Climate change – it’s making us sick
It’s that time of year again; COP27, the United Nations Conference on Climate Change, is about to begin, this time in the Egyptian resort town of Sharm el-Sheikh. Bevies of government leaders will fly in, each will do their best to burnish their environmental credentials. Some will genuinely mean what they say, others… may not.
- Português As mudanças do clima atacam nossa saúde
Last year when COP26 met in Glasgow, the conference was heralded as a make-or-break moment for our planet, the last opportunity, perhaps, to keep rising global temperatures within the Paris target of 1.5 °C.
Negotiations ran late into the night, several leaders of small island states, whose populations face an existential threat due to rising sea levels, were seen close to tears as the inevitable weak compromise approached.
In the end, an agreement was reached, with new goals set for climate change mitigation, and funding for green energy technology and adaptation. So where are we now?
Unfortunately, not in a great place. Last week’s report from the United Nations Environment Programme (UNEP) assessed the difference between the amount of greenhouse gases we are still emitting versus how much we should be emitting, and said there was now “no credible path” to stay within that 1.5°C target.
The consequences are already starkly visible, from record glacier melt here in Switzerland, catastrophic floods in Pakistan, to successive droughts in the Horn of Africa. And increasingly, climate change is damaging not just the environment around us, but our own personal health.
Too hot to live
On our Inside Geneva podcast this week, I talked to two people who have been looking long and hard at the effect of climate change on our health and well-being. Ninni Ikkala-Nyman of the Red Cross has recently worked, together with the UN Office for the Coordination of Humanitarian Affairs (OCHA) on a report called “Extreme heat: preparing for the heatwaves of the future”.
It's not a report that makes easy reading. “Heatwaves are predicted to exceed human physiological and social limits in regions such as the Sahel, the Horn of Africa and South and South-West Asia,” it suggests. Put that in plain English: parts of the world will no longer really support human life.
Aid agencies like the Red Cross are already seeing what this might look like. “One degree or half a degree increases have an exponential direct impact on the number of cases of cholera or the number of people dying from heatwaves,” Ikkala-Nyman told Inside Geneva.
Our second guest on the podcast this week is Lachlan McIver of Médecins sans Frontiers (MSF). This year, as the WHO notes, we are seeing a sharp increase in cholera outbreaks in Syria, Haiti, or Nigeria. So rapid is the spread that the WHO has had to ration cholera vaccines, giving just one dose instead of the usual two. Increased heat and flooding are thought to be at least part of the reason behind the rise in cases.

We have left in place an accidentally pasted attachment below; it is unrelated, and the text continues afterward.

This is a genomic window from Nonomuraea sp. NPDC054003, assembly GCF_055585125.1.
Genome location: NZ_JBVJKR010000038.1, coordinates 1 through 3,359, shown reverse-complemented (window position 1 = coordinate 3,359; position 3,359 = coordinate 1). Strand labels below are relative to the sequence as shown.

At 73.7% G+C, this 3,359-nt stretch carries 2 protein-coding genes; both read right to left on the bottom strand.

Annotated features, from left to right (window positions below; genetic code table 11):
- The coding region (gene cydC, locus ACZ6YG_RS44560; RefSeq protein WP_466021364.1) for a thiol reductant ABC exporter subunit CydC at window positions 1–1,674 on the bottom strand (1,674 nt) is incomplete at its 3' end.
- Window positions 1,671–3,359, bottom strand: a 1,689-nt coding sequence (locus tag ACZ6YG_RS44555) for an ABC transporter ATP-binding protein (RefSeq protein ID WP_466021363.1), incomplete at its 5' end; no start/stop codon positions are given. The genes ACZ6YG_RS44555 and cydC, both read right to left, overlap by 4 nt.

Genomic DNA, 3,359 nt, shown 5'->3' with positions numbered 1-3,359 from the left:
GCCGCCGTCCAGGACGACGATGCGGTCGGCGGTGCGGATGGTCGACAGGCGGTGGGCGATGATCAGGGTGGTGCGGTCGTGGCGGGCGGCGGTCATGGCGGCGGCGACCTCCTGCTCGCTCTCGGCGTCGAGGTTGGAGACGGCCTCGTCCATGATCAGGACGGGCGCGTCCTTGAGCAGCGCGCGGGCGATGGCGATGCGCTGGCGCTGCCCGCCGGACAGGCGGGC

The best estimates are that for every one degree Celsius increase in temperature, there’s going to be an increase of 5% in the cases of mortality in children, McIver told us.
“Climate change is going to therefore be causing around seventy additional children dying every day, mostly in sub-Saharan Africa, because of climate change, via diarrhoeal disease," he said.
So what we can we do?
Many people feel helpless in the face of climate change. It is such a huge challenge, it will take systemic change to tackle it, and that change, despite all those COP meetings, never seems to be big enough or radical enough to make a difference.
Instead, the numbers are going in the wrong direction. Scientists suggest we can forget the 1.5°C limit, and may, if we’re not careful, be looking at 2.6 °C or even higher.
But instead of finishing this article on a totally bleak note, I’ll just mention something positive I witnessed this week. Geneva’s Club Diplomatique, together with the Fondation pour Geneva, hosted a debate to discuss how this city, with all its undoubted expertise, could do more to lead on climate change.
The ideas came thick and fast, from wealthy Geneva becoming a green carbon-neutral “laboratory” on which other urban centres around the world can model themselves, to harnessing the experience, knowledge, and skills of the many international aid agencies towards tackling global warming.
Debates are, it is true, often attended and then quickly forgotten, but I suspect this may not be the case with this one. The room – a very big one – was full. Experts from business, the humanitarian sector, science and local government were there, offering suggestions and sharing ideas.
So while all eyes will be on COP27 in the coming days, we should try to be hopeful that there are things we can do, as individuals, communities, professions, and organisations.
As McIver puts it (and do listen to Inside Geneva to listen to him and Ikkala-Nyman in full), “this is not some distant future threat that’s going to happen to poor people or farmers or only in developing countries.” Climate change is already affecting us all, and it’s up to us all to take responsibility.
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